I am amazed that my boy 6 years old can understand that Jesus was virgin born, lived without doing one bad deed, can understand the death, burial and resurrection of Christ to the point he is defining imputation. The only problem that I am having is that he sees sins as spots on the body that gets transferred to Jesus who took those spots to the grave to never have those spots resurrected again. He needs to be constantly reminded about what a real Jesus has done for him nearly 2000 years ago, but I do not need to leave out parts of the gospel to best suit him though.

    It is sad what people are doing to the Bible. I can imagine a group someday that will quote Romans 10:13 and claim that one must merely say the name "Lord" to have eternal life because that is what that verse says and anything more than that is "theological legalism."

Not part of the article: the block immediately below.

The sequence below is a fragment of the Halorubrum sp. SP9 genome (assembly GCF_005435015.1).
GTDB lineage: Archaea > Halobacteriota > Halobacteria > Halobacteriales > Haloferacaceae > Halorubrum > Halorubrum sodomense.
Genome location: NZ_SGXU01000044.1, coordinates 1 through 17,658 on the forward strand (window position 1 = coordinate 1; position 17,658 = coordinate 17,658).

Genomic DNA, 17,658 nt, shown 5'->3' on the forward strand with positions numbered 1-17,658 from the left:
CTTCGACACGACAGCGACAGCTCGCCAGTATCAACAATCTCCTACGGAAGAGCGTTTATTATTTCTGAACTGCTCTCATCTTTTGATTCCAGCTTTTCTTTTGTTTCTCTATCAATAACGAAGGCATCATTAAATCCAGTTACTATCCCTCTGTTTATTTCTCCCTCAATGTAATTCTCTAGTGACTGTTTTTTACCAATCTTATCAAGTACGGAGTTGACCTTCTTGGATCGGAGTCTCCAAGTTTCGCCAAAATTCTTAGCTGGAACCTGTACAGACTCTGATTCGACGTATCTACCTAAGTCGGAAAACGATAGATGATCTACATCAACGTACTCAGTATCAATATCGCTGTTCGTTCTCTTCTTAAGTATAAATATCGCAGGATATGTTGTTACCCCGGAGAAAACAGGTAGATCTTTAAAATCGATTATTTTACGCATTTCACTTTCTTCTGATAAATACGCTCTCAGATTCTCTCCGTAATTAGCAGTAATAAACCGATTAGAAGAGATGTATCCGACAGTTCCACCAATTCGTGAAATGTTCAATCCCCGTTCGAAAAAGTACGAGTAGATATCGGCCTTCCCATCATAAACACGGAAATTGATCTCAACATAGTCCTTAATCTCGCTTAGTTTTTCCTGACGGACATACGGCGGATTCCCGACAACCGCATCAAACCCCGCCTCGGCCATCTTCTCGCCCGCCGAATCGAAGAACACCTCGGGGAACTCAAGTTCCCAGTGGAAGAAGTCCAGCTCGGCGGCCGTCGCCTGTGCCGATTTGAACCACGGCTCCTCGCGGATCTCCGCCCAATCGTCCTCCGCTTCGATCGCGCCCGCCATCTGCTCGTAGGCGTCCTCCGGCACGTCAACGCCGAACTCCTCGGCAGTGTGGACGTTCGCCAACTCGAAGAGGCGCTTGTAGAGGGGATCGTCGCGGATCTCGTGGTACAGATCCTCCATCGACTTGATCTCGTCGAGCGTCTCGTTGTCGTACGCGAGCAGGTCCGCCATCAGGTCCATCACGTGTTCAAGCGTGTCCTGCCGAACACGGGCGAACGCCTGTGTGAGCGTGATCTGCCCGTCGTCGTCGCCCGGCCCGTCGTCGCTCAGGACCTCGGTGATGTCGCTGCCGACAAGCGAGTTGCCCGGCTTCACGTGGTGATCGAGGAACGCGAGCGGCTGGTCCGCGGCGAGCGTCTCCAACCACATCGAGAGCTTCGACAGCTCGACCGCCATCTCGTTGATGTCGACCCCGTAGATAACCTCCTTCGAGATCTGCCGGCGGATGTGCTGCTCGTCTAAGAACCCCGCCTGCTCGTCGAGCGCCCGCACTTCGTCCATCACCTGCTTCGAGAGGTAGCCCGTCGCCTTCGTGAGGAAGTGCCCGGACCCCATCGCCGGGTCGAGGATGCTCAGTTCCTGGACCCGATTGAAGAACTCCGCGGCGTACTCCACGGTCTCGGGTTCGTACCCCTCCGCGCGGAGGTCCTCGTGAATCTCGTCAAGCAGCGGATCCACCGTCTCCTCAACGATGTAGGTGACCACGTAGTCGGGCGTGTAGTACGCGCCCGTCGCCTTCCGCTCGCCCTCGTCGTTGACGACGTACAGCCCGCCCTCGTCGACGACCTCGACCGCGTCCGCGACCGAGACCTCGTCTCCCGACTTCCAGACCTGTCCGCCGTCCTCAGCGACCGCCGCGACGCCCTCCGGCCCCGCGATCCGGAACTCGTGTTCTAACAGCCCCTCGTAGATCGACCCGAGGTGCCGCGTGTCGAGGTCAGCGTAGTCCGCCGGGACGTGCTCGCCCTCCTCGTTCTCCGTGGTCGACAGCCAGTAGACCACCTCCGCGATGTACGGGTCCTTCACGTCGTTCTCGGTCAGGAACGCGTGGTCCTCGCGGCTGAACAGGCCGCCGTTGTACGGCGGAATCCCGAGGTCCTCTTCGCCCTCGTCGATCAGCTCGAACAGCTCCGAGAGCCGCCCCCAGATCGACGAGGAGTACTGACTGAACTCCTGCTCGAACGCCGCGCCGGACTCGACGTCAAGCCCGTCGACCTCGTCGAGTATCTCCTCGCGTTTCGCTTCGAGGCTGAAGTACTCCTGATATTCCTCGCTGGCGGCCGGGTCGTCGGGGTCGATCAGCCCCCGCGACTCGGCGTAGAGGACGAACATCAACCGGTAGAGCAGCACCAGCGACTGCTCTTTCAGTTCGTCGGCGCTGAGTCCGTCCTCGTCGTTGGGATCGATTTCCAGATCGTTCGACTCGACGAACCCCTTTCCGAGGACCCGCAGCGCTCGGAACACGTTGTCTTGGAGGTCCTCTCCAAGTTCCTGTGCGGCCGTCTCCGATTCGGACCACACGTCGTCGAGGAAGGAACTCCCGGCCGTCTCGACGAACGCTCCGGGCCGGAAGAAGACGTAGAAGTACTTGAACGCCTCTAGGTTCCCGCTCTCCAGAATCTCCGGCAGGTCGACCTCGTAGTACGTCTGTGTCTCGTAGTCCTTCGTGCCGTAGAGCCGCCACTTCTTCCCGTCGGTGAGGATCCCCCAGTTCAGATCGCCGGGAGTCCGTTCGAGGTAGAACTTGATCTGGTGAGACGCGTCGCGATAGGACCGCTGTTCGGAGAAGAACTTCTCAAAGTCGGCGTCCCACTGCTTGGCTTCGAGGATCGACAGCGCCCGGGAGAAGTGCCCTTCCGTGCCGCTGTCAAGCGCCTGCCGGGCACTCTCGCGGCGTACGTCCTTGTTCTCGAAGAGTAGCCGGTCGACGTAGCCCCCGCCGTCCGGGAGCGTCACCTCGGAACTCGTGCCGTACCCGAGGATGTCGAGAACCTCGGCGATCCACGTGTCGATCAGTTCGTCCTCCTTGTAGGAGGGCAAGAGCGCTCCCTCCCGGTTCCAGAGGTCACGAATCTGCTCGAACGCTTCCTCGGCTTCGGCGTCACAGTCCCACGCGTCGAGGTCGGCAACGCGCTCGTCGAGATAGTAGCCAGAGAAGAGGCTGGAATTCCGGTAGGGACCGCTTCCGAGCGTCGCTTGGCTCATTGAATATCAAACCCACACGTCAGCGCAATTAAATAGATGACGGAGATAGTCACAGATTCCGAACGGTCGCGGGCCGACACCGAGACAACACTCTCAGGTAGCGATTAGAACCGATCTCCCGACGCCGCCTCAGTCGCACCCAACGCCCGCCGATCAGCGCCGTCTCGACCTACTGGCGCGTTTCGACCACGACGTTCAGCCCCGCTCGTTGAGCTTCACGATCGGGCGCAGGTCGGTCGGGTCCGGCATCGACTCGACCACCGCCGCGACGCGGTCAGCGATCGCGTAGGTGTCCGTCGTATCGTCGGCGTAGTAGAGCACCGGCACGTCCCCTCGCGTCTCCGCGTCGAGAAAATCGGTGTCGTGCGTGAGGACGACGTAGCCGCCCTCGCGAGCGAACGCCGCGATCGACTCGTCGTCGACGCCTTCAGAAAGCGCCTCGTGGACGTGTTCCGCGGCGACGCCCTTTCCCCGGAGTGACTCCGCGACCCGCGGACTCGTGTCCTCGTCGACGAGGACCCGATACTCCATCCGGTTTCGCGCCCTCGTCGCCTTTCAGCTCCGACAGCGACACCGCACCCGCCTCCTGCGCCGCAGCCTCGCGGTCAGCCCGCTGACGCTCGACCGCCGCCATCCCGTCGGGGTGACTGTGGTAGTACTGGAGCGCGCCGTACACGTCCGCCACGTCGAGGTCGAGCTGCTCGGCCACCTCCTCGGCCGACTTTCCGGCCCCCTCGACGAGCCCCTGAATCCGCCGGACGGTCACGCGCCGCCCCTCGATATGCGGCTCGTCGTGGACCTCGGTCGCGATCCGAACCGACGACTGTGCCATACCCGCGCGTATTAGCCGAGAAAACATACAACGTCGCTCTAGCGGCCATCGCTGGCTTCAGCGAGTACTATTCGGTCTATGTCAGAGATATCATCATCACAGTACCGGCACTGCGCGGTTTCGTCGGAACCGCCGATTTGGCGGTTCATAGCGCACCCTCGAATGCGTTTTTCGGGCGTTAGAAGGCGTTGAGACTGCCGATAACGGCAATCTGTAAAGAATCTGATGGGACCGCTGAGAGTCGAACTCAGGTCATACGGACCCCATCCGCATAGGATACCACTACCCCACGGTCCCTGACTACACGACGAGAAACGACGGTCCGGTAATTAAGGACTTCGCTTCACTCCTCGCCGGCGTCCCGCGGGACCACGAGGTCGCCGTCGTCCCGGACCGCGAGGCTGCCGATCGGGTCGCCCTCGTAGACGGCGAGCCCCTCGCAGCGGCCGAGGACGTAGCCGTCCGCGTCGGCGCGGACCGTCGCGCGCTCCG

The next time a crossless gospel advocate cries out to me, "Who isn't preaching the cross?" as a way to hide their deception then clearly this article proves it. Not only does that author hide the facts from children but adults as well. This movement is clearly heretical.

  2. I've only got time for a short note right now.

    Dave, I really appreciate your comment and that you directed me to this article in the first place. You have made some excellent observations about what's at stake here -- the eternal destiny of your 6 year old -- and that most certainly is not theoretical.